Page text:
"Yes. Well, never mind that. You can't blame an old man for trying, can you?

      "Melitta, you have learned much of the Light. But heed my words: Knowledge and application are separate things. Truly, you have great potential, but please do not overextend yourself. You need time, a lot of time, to develop it. Always remember that as you train. Now, let us pray together for the last time:


May the Light illumine your path;
And may you have the strength to follow,
Veering neither to the left nor the right.

May you avoid the snares of evil;
And your enemies fall in their own pits;
May you be a light to them and to the world."

      Melitta and the elderly abbot began to bow, then decided to part with a hug. She was not halfway down the hall when he called out to her.

      "You know, that doesn't have to be the last time... You will come back, won't you?"

      She responded, "I will always follow the Light. If that path brings me back to Northshire, then I will return."

      The abbot laughed abruptly, "A good reply, that. A very good reply. Why am I not surprised?"

      Melitta smiled as she bowed, then headed out into the forest.

"Disaster at Camp", by SymphoraEdit

      A small camp stood in a clearing in Tirisfal Glades. A few men dressed in scarlet sat huddled by the fire, trying vainly to keep warm. In the two tents behind them, some of their companions lay in an uneasy sleep. Several yards to the north, a young man kept watch. He was dressed in the same scarlet uniform, one which was noticeably newer. Carrying a torch in his left hand, he paced to and fro, pausing occasionally to peer out into the darkness. He attempted to mask his face with a confident look, yet everything about him betrayed his fear. The way he moved with a hesitant step, the way his hand trembled as it held his torch, the way his sweat released certain chemicals into the air. The smell of his fear was picked up by the wind and wafted to the skeleton watching him from the shadow of a nearby tree. She crouched there drinking in the odor of his terror, savoring the moment. Anticipation of the kill was her favorite moment...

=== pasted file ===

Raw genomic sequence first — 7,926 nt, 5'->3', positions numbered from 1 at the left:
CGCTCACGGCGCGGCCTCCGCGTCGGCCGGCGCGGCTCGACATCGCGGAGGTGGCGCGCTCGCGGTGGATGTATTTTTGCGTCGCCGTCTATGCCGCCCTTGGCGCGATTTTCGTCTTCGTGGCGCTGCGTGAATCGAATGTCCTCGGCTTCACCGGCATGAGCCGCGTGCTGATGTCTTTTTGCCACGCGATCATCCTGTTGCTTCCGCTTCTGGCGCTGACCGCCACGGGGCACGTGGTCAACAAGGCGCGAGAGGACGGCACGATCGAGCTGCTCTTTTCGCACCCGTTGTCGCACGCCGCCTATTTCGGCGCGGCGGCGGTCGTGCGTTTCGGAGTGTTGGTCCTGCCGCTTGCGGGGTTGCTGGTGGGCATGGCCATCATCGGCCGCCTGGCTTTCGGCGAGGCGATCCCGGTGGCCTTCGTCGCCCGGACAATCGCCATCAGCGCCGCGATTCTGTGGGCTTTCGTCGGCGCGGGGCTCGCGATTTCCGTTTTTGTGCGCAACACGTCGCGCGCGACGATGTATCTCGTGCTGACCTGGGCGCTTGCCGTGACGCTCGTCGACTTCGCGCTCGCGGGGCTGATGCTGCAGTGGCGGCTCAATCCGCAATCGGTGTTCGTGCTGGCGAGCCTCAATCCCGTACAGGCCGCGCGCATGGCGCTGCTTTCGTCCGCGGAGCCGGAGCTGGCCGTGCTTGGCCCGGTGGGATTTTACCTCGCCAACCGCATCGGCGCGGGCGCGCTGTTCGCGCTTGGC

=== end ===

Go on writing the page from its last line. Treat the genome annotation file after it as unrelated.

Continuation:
Before the man ever noticed his assailant, he was doubled over in pain. He dropped his torch, setting the grass by his feet aflame. He morbidly identified with that grass; for it felt like every organ inside was on fire. He looked around for his attacker. There was nothing at first, then he caught some movement in his peripheral vision. Turning quickly, he saw an imp dancing among the trees. He ran after it, catching its firebolt in the chest. An instant later he felt a new pain, as if his body were corrupted, rotting from the inside. As he reached the imp a shadowbolt caught him in the back. He whipped around and caught his first glimpse of the real threat. An undead warlock, was standing over his dropped torch. The dancing flame cast menacing shadows over her skeletal body that concealed most of her details. But he could not mistake the malevolent glow in her eyes, nor the enjoyment in her vicious grin. Forgetting the imp, he dashed toward the warlock. The imp let loose another firebolt, causing the man to hesitate midway between his two attackers. The warlock was certainly the greater threat, but the imp couldn't be ignored. In the next moment, he was relieved of this decision - and every other - as a shadowbolt landed squarely in his midsection.

      The warlock walked slowly up to the fresh corpse. She put one of his fingers into her mouth, bit off all the flesh and spit his garnet insignia ring into her hand. She tossed it into one of the small brown sacks tied to her waist, listening to it jingle among the similar rings already inside. These rings were the proof of demise that she needed to show Deathguard Burgess in Brill.